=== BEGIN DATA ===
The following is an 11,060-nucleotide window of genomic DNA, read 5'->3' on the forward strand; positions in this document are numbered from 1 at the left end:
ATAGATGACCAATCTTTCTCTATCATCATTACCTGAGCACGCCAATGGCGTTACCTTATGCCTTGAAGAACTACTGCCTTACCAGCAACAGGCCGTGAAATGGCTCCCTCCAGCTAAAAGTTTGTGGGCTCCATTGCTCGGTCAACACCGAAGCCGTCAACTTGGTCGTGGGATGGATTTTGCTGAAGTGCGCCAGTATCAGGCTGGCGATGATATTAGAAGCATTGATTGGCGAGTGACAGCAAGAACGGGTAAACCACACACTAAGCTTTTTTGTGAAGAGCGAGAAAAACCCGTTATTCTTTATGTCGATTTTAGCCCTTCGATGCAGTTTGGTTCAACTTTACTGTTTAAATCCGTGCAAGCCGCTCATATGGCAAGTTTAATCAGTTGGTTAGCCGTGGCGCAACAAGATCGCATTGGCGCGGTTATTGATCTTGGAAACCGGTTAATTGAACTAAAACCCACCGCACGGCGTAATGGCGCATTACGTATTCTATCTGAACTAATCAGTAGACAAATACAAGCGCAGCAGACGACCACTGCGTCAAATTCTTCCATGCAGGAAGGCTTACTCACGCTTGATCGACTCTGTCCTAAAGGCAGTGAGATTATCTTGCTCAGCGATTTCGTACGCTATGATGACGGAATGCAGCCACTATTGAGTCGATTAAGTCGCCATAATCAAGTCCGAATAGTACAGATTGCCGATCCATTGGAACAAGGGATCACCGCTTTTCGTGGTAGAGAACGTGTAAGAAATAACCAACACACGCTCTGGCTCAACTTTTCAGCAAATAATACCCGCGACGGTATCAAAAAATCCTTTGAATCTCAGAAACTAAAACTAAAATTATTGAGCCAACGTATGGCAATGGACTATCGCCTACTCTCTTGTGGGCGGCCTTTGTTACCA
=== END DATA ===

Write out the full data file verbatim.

The following is an 11,060-nucleotide window of genomic DNA, read 5'->3' on the forward strand; positions in this document are numbered from 1 at the left end:
ATAGATGACCAATCTTTCTCTATCATCATTACCTGAGCACGCCAATGGCGTTACCTTATGCCTTGAAGAACTACTGCCTTACCAGCAACAGGCCGTGAAATGGCTCCCTCCAGCTAAAAGTTTGTGGGCTCCATTGCTCGGTCAACACCGAAGCCGTCAACTTGGTCGTGGGATGGATTTTGCTGAAGTGCGCCAGTATCAGGCTGGCGATGATATTAGAAGCATTGATTGGCGAGTGACAGCAAGAACGGGTAAACCACACACTAAGCTTTTTTGTGAAGAGCGAGAAAAACCCGTTATTCTTTATGTCGATTTTAGCCCTTCGATGCAGTTTGGTTCAACTTTACTGTTTAAATCCGTGCAAGCCGCTCATATGGCAAGTTTAATCAGTTGGTTAGCCGTGGCGCAACAAGATCGCATTGGCGCGGTTATTGATCTTGGAAACCGGTTAATTGAACTAAAACCCACCGCACGGCGTAATGGCGCATTACGTATTCTATCTGAACTAATCAGTAGACAAATACAAGCGCAGCAGACGACCACTGCGTCAAATTCTTCCATGCAGGAAGGCTTACTCACGCTTGATCGACTCTGTCCTAAAGGCAGTGAGATTATCTTGCTCAGCGATTTCGTACGCTATGATGACGGAATGCAGCCACTATTGAGTCGATTAAGTCGCCATAATCAAGTCCGAATAGTACAGATTGCCGATCCATTGGAACAAGGGATCACCGCTTTTCGTGGTAGAGAACGTGTAAGAAATAACCAACACACGCTCTGGCTCAACTTTTCAGCAAATAATACCCGCGACGGTATCAAAAAATCCTTTGAATCTCAGAAACTAAAACTAAAATTATTGAGCCAACGTATGGCAATGGACTATCGCCTACTCTCTTGTGGGCGGCCTTTGTTACCA